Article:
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Facts Forum News, Vol. 4, No. 1, January 1955
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Facts Forum. Facts Forum News, Vol. 4, No. 1, January 1955 - File 018. 1955-01. University of Houston Libraries. University of Houston Digital Library. Web. January 20, 2020. https://digital.lib.uh.edu/collection/1352973/item/839/show/787.

Disclaimer: This is a general citation for reference purposes. Please consult the most recent edition of your style manual for the proper formatting of the type of source you are citing. If the date given in the citation does not match the date on the digital item, use the more accurate date below the digital item.

Facts Forum. (1955-01). Facts Forum News, Vol. 4, No. 1, January 1955 - File 018. Facts Forum News, 1955-1956. University of Houston Libraries. Retrieved from https://digital.lib.uh.edu/collection/1352973/item/839/show/787

Disclaimer: This is a general citation for reference purposes. Please consult the most recent edition of your style manual for the proper formatting of the type of source you are citing. If the date given in the citation does not match the date on the digital item, use the more accurate date below the digital item.

Facts Forum, Facts Forum News, Vol. 4, No. 1, January 1955 - File 018, 1955-01, Facts Forum News, 1955-1956, University of Houston Libraries, accessed January 20, 2020, https://digital.lib.uh.edu/collection/1352973/item/839/show/787.

Disclaimer: This is a general citation for reference purposes. Please consult the most recent edition of your style manual for the proper formatting of the type of source you are citing. If the date given in the citation does not match the date on the digital item, use the more accurate date below the digital item.

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Title Facts Forum News, Vol. 4, No. 1, January 1955
Series Title Facts Forum News
Creator
  • Facts Forum
Contributor
  • Evans, Medford
Publisher Facts Forum
Date January 1955
Language eng
Subject
  • Anti-communist movements
  • Conservatism
  • Politics and government
  • Hunt, H. L.
Place
  • Dallas, Texas
Genre
  • journals (periodicals)
Type
  • Text
Identifier AP2.F146 v. 4 1955; OCLC: 1352973
Collection
  • University of Houston Libraries
  • Facts Forum News
Rights No Copyright - United States: This item is in the public domain in the United States and may be used freely in the United States. The item may not be in the public domain under the copyright laws of other countries.
Item Description
Title File 018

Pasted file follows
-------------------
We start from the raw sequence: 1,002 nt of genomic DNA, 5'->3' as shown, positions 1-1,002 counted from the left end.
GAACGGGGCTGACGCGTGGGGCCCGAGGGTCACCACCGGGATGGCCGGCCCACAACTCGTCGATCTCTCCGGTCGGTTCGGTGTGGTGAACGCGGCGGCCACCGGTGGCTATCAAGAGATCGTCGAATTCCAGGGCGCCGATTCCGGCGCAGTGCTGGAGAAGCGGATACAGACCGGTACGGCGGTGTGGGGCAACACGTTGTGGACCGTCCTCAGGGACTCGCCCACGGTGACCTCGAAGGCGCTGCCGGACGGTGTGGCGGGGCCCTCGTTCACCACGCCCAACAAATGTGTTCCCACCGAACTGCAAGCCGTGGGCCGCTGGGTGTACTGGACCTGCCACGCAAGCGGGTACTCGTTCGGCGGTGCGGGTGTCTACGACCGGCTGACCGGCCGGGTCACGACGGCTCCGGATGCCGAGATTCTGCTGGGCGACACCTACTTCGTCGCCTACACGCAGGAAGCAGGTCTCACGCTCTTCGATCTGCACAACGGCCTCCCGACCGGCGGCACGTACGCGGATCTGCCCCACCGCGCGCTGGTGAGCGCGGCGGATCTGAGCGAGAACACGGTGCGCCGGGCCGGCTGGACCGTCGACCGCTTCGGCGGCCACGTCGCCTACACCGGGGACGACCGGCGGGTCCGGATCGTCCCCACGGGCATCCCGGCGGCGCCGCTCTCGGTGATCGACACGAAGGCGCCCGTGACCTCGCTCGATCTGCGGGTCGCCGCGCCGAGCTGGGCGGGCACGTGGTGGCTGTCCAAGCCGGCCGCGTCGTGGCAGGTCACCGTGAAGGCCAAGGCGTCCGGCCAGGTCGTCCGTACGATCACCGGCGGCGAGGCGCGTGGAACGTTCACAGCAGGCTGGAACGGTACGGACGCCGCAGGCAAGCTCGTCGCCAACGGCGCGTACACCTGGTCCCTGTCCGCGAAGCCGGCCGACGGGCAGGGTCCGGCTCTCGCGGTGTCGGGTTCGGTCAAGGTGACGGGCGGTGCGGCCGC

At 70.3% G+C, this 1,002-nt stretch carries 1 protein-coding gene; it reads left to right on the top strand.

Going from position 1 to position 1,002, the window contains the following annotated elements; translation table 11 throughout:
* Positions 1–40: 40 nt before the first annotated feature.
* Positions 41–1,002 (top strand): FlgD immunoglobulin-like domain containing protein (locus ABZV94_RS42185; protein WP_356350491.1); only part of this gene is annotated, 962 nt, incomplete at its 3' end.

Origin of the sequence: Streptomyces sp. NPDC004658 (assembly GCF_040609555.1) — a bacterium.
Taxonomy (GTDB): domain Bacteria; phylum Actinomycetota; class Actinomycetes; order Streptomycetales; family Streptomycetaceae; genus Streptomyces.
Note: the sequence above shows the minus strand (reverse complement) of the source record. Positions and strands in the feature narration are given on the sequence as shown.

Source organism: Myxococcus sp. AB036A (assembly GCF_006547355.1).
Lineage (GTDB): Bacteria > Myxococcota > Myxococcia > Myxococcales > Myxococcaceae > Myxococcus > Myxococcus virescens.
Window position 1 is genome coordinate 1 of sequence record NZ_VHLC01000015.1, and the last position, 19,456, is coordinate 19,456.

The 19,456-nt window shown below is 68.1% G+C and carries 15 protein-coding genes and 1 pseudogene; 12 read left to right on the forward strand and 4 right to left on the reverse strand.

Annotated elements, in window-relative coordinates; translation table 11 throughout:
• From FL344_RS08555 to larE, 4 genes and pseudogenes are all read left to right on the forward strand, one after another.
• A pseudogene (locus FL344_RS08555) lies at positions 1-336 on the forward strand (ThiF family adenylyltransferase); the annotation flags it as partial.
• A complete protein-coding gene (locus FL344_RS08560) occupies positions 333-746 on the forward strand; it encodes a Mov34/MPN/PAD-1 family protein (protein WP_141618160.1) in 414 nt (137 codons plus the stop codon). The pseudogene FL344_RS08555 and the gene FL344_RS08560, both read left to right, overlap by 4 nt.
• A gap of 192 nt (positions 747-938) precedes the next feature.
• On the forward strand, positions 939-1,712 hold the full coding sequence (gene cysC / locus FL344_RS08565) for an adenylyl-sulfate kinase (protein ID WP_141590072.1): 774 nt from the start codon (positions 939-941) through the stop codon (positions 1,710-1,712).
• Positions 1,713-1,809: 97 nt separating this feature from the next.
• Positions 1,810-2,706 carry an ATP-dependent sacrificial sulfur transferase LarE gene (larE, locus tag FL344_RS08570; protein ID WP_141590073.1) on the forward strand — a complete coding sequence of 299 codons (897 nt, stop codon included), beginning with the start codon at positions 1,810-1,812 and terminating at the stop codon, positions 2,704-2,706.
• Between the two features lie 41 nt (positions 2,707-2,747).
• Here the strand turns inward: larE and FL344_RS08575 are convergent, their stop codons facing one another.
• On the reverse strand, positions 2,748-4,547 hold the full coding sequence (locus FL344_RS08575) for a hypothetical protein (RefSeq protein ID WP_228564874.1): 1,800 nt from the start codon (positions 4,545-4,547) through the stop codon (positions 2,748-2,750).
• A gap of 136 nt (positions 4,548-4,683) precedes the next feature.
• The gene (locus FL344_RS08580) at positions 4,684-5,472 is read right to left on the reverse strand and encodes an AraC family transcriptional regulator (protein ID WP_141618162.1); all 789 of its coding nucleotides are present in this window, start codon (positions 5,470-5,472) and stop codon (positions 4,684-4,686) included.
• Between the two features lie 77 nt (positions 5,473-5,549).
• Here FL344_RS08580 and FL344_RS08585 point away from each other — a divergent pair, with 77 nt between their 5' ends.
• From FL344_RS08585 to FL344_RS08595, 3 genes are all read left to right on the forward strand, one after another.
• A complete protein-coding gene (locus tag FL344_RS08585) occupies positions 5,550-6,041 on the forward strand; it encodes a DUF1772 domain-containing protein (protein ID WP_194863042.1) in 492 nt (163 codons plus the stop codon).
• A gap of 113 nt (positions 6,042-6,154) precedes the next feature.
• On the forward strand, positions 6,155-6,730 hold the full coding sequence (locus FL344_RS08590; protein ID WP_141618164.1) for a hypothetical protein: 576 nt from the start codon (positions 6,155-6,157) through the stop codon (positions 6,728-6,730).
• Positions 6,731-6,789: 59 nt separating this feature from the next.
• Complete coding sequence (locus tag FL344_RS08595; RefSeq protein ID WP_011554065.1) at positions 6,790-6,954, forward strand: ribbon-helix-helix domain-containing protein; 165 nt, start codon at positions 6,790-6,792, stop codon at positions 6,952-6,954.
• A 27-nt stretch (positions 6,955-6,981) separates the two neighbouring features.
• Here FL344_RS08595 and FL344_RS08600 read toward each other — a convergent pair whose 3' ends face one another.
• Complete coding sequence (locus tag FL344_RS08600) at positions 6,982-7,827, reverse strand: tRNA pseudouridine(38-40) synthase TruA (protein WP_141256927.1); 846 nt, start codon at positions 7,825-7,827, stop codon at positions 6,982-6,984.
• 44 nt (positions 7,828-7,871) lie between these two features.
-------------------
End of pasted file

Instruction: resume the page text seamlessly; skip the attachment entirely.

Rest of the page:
Transcript Are governmental stabilizers and safety devices fortifying today's economy? Or is the United States going the way of France and England? Dan Smoot discusses the pros and cons of SOCIALISM IN AMERICA "Has America successfully resisted the world-wide drift toward socialism?" Let's look at the question from two opposite points of view, taking first the arguments of some who would answer the question "Yes."* —Wide World Photos Presidents Eisenhower, Roosevelt and Truman i»MERICA has resisted the world-wide drift toward socialism — not by a narrow, fearful, reactionary, dog-in-the- manger holding onto the status quo; but by meeting the challenge of Socialist revolutionary forces with our own more dynamic and progressive twentieth century revolution. We gave up the old nineteenth century notions of capitalism when they proved themselves decadent. But we did not drift into the bureaucratic sterility of socialism. We have developed in America a new- kind of economic system for which there is no satisfactory name. It has been called the "mixed economy." But the label is inadequate, because it does not describe the ingredients which went into the mixture. In a narrow, technical sense, the fVmerican economic system which is flourishing today is a biend of socialism and old-fashioned capitalism. But the blend i> infinitely superior to either socialism or decadent dog-eat-dog capitalism.1 U.S. ECONOMY CHANGED The American economy has undergone a tremendous revolution in the past twenty years, but it has not been a Socialist revolution. Hidebound conservatives and economic reactionaries — who are always uncomfortable in times of movement and change — look upon our progress with dread and fear. Page 16 But the calamity-howling and viewing- with-alarm could not stop the miraculous transformation of a sick American economy into the wonder of modern times. The present American economic system is a kind of democratized capitalism, supplemented and directed by governmental action.1 A chief feature of our new system is the constant redistribution of national income from the pockets of the too- prosperous into the pockets of the too- poor. Just as an ably managed business concern plows part of its earnings back into the company for improvements and expansion, so our economic system plows back part of its earnings into making consumers out of people who formerly couldn't afford to buy much. —Wide World Photo Clerks label and process income tax forms and instruction books at an internal revenue branch office. This is not the result of long-range planning by any one segment of society, or of any one individual. It has evolved from a long series of reforms, innovations, and inventions, and also from the military emergency of the past twelve years. It has come about through the operations of the graduated income tax — which is indeed a potent redistributor of wealth. It has come about through the passage of minimum wage laws and other legislation to protect labor; through government subsidies and guarantees to people who need help; through the upward pressure on wages exerted by labor unions; through the fact that our need for war materials has given us ten years of full employment; through an enormous gain in the efficiency of American industry and business.1 The result has been an extraordinary spreading of the growing national wealth. And this spreading of - wealth has provided, for Americ* business, markets of a size undreamed* even in the 1920's. POVERTY STILL EXISTS We have not, of course, abolisl poverty. There are still American f' ilies living in slums, eking out a nvisjl able existence on incomes that are W too small. There are still neglected * people and widows, deserted family migrant workers, sharecroppers, effective workers, physically or menti disabled people, businessmen ' farmers who have suffered a bad run' luck. But the percentage of these noV ' unbelievably lower than the percental of them before World War II. Tod»l we can actually assert that the Amerie* in economic distress is not an avet*l American. The average American in 1954 • joyed a prosperity and plenty t* dreamed of—even in America—be" World War II. And for all those who are really ' need we have relief measures and " services which simply did not exisM generation ago under the outdated call iali>lic system. To be sure, to some extent the ch»J has come about at the expense of th<* who used to enjoy the status of ■J fabulously rich. But it is not accufj to say that the rich have been pul'' dow: top the a hi total ln'lw cent natie rece 17 I of tl off smal M Ami farn tOrS- slice' cllic revo T high the 0 has com slati lion crea malt T Ions thai diff, now i, tax: the legi gOVc the heli and pea lip. V indi po« —Wide World ' Norman Thomas FACTS FORUM NEWS, January tl FA